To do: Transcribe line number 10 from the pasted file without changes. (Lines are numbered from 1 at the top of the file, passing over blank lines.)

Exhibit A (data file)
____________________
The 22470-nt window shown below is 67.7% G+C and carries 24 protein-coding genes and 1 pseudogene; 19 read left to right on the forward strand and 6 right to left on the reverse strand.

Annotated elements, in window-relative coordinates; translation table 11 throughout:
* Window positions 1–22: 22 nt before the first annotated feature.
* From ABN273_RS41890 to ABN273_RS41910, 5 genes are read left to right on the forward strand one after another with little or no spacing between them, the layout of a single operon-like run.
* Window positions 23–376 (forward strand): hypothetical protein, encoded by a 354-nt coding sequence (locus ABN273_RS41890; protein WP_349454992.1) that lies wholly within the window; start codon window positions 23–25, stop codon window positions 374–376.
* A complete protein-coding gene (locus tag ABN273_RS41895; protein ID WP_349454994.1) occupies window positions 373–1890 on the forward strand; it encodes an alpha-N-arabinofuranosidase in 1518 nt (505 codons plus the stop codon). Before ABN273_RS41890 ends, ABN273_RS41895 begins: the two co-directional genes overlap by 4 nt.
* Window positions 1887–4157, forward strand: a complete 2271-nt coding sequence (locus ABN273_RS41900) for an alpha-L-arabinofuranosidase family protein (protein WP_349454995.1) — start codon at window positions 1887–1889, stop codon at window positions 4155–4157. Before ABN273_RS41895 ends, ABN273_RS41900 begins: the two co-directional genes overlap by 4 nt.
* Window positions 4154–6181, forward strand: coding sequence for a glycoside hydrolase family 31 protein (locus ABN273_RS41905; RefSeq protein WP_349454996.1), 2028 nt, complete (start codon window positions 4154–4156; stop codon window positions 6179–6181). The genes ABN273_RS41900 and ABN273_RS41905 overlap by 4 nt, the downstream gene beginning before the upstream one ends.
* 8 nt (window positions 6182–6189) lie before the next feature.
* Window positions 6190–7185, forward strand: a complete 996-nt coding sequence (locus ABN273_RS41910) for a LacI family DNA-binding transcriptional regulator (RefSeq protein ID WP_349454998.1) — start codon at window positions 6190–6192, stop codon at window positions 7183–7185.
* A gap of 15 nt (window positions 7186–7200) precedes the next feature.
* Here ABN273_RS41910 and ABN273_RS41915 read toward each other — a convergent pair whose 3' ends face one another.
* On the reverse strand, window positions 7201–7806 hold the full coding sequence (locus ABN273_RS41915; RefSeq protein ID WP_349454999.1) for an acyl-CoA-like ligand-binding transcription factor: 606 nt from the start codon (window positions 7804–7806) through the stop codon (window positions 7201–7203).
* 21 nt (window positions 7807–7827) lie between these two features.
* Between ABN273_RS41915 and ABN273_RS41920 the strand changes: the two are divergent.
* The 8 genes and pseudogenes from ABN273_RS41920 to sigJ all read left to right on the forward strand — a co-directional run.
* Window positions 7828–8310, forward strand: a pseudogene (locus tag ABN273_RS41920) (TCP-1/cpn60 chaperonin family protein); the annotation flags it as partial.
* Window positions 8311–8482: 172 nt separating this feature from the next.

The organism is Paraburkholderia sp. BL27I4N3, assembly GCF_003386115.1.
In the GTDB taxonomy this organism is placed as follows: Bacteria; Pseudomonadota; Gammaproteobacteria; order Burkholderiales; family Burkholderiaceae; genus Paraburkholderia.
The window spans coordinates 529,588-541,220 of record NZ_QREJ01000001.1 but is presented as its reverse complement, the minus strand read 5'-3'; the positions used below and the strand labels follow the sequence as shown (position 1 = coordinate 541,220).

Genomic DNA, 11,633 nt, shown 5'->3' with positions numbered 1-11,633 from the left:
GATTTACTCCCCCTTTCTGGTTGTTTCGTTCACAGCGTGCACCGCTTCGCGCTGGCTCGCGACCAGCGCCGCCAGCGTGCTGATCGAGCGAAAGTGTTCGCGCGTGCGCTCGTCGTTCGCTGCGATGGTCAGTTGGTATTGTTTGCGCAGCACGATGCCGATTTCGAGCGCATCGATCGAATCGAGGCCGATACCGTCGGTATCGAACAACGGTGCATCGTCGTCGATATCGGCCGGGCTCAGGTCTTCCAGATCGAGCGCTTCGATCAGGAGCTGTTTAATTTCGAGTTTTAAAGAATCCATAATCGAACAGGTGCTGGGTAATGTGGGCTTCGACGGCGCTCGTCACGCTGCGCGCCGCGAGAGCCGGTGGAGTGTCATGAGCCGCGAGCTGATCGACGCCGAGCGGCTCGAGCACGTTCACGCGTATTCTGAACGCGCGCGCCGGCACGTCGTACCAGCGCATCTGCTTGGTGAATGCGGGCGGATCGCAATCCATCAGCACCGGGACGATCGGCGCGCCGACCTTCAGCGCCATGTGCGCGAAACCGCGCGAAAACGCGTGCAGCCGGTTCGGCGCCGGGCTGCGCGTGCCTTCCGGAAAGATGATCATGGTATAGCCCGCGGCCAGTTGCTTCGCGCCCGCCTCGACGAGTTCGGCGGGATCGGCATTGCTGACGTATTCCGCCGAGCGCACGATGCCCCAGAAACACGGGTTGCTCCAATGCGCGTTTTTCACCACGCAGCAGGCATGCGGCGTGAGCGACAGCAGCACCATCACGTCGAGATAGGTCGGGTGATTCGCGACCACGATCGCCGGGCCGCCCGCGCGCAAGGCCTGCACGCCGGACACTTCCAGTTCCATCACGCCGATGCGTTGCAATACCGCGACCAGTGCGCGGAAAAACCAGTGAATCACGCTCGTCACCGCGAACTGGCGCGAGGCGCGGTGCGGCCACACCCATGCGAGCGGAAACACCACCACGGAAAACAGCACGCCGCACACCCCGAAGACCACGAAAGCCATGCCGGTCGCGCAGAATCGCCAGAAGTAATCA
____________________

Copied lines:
* Window positions 6190–7185, forward strand: a complete 996-nt coding sequence (locus ABN273_RS41910) for a LacI family DNA-binding transcriptional regulator (RefSeq protein ID WP_349454998.1) — start codon at window positions 6190–6192, stop codon at window positions 7183–7185.